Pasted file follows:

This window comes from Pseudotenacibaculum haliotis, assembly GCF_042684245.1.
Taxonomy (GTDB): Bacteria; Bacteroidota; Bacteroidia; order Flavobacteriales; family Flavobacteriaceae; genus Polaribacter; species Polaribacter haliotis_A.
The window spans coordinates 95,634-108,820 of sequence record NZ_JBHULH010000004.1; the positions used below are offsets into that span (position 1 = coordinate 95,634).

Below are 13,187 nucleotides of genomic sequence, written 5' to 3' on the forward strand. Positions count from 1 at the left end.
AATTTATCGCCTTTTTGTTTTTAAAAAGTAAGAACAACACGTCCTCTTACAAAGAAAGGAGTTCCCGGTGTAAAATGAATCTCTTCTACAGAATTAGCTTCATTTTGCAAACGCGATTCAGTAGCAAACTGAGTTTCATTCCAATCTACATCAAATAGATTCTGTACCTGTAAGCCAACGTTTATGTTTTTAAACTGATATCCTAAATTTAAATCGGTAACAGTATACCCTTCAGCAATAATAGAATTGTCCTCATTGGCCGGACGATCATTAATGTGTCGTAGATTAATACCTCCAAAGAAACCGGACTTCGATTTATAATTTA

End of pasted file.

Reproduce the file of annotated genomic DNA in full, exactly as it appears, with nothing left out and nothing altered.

This window comes from Pseudotenacibaculum haliotis, assembly GCF_042684245.1.
Taxonomy (GTDB): Bacteria; Bacteroidota; Bacteroidia; order Flavobacteriales; family Flavobacteriaceae; genus Polaribacter; species Polaribacter haliotis_A.
The window spans coordinates 95,634-108,820 of sequence record NZ_JBHULH010000004.1; the positions used below are offsets into that span (position 1 = coordinate 95,634).

Below are 13,187 nucleotides of genomic sequence, written 5' to 3' on the forward strand. Positions count from 1 at the left end.
AATTTATCGCCTTTTTGTTTTTAAAAAGTAAGAACAACACGTCCTCTTACAAAGAAAGGAGTTCCCGGTGTAAAATGAATCTCTTCTACAGAATTAGCTTCATTTTGCAAACGCGATTCAGTAGCAAACTGAGTTTCATTCCAATCTACATCAAATAGATTCTGTACCTGTAAGCCAACGTTTATGTTTTTAAACTGATATCCTAAATTTAAATCGGTAACAGTATACCCTTCAGCAATAATAGAATTGTCCTCATTGGCCGGACGATCATTAATGTGTCGTAGATTAATACCTCCAAAGAAACCGGACTTCGATTTATAATTTA